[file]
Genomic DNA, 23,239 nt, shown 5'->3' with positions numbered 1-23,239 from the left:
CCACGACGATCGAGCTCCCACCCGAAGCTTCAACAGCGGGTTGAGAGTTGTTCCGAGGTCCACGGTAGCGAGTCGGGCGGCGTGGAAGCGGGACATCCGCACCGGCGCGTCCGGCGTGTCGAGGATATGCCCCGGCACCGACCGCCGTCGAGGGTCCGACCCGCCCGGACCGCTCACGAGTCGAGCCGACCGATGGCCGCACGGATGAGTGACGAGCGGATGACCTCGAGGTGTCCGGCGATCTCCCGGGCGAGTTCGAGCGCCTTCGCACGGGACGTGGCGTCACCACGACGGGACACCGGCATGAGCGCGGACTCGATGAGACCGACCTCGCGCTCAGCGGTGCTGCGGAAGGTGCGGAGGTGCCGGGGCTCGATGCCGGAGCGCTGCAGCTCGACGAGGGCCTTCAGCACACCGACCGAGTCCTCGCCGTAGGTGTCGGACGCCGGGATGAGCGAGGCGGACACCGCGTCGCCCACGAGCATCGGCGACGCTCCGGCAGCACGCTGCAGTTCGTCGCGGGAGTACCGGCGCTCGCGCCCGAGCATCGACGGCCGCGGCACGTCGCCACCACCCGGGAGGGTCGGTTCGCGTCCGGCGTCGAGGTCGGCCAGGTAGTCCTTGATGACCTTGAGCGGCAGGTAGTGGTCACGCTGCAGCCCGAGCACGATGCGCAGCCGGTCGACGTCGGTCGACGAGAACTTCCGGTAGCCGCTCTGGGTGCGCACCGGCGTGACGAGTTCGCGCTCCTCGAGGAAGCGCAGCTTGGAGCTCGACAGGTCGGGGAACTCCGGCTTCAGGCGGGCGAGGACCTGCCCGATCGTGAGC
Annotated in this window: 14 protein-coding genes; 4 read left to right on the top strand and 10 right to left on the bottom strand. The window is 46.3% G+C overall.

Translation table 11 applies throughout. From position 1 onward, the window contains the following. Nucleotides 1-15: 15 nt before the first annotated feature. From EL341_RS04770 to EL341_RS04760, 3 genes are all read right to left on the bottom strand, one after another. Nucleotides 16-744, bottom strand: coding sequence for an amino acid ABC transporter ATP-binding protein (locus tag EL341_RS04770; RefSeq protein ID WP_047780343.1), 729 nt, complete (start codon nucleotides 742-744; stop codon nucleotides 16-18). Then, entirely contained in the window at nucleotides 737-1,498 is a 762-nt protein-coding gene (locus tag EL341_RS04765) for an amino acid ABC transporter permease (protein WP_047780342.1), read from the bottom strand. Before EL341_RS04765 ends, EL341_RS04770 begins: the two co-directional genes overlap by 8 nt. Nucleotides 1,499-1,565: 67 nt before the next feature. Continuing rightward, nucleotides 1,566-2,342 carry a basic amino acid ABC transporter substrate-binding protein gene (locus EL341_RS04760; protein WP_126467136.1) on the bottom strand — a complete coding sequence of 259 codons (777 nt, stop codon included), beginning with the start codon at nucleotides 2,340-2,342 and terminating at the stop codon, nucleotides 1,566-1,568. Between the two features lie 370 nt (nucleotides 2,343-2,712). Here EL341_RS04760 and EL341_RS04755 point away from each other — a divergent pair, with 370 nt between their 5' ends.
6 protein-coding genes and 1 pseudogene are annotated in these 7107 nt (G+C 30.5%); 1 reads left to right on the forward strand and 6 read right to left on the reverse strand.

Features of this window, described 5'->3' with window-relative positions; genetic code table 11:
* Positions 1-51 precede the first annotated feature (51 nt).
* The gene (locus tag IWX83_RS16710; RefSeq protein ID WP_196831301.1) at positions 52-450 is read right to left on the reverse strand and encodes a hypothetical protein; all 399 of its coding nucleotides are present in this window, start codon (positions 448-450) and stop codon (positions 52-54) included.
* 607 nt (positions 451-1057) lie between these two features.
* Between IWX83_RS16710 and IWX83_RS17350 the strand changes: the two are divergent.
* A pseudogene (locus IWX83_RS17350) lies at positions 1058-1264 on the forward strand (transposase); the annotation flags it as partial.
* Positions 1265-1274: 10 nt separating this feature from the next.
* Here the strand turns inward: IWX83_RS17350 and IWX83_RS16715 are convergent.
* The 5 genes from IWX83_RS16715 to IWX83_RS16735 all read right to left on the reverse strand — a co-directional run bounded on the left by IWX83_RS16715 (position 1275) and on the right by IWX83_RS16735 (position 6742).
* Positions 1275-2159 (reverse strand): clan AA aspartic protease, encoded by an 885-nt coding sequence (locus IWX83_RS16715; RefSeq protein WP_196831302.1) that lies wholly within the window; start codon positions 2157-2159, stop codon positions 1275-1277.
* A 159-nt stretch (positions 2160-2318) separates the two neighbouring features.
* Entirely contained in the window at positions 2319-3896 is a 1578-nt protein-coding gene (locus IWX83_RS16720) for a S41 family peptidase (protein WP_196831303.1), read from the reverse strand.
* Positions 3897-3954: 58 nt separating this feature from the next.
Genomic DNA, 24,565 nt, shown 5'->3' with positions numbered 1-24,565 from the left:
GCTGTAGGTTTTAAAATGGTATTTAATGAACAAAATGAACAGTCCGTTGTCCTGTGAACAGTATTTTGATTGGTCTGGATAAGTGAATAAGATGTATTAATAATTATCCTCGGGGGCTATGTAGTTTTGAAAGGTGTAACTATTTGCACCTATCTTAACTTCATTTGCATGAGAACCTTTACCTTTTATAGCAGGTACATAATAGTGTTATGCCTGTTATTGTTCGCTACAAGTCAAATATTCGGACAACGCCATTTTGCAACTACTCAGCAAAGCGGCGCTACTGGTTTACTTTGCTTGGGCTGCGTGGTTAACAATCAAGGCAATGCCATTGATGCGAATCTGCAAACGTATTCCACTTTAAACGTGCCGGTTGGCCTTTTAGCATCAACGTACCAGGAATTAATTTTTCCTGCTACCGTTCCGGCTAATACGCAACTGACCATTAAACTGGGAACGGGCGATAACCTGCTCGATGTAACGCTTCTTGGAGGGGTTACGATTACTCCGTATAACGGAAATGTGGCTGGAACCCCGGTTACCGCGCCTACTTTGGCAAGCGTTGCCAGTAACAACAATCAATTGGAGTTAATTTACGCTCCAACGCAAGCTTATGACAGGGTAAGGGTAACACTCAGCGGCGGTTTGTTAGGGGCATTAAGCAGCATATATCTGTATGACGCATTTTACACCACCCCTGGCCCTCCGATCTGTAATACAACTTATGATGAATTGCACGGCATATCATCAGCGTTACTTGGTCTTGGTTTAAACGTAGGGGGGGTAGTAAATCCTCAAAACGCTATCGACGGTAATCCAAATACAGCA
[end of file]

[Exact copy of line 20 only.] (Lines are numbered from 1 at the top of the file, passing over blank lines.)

GCTGTAGGTTTTAAAATGGTATTTAATGAACAAAATGAACAGTCCGTTGTCCTGTGAACAGTATTTTGATTGGTCTGGATAAGTGAATAAGATGTATTAATAATTATCCTCGGGGGCTATGTAGTTTTGAAAGGTGTAACTATTTGCACCTATCTTAACTTCATTTGCATGAGAACCTTTACCTTTTATAGCAGGTACATAATAGTGTTATGCCTGTTATTGTTCGCTACAAGTCAAATATTCGGACAACGCCATTTTGCAACTACTCAGCAAAGCGGCGCTACTGGTTTACTTTGCTTGGGCTGCGTGGTTAACAATCAAGGCAATGCCATTGATGCGAATCTGCAAACGTATTCCACTTTAAACGTGCCGGTTGGCCTTTTAGCATCAACGTACCAGGAATTAATTTTTCCTGCTACCGTTCCGGCTAATACGCAACTGACCATTAAACTGGGAACGGGCGATAACCTGCTCGATGTAACGCTTCTTGGAGGGGTTACGATTACTCCGTATAACGGAAATGTGGCTGGAACCCCGGTTACCGCGCCTACTTTGGCAAGCGTTGCCAGTAACAACAATCAATTGGAGTTAATTTACGCTCCAACGCAAGCTTATGACAGGGTAAGGGTAACACTCAGCGGCGGTTTGTTAGGGGCATTAAGCAGCATATATCTGTATGACGCATTTTACACCACCCCTGGCCCTCCGATCTGTAATACAACTTATGATGAATTGCACGGCATATCATCAGCGTTACTTGGTCTTGGTTTAAACGTAGGGGGGGTAGTAAATCCTCAAAACGCTATCGACGGTAATCCAAATACAGCA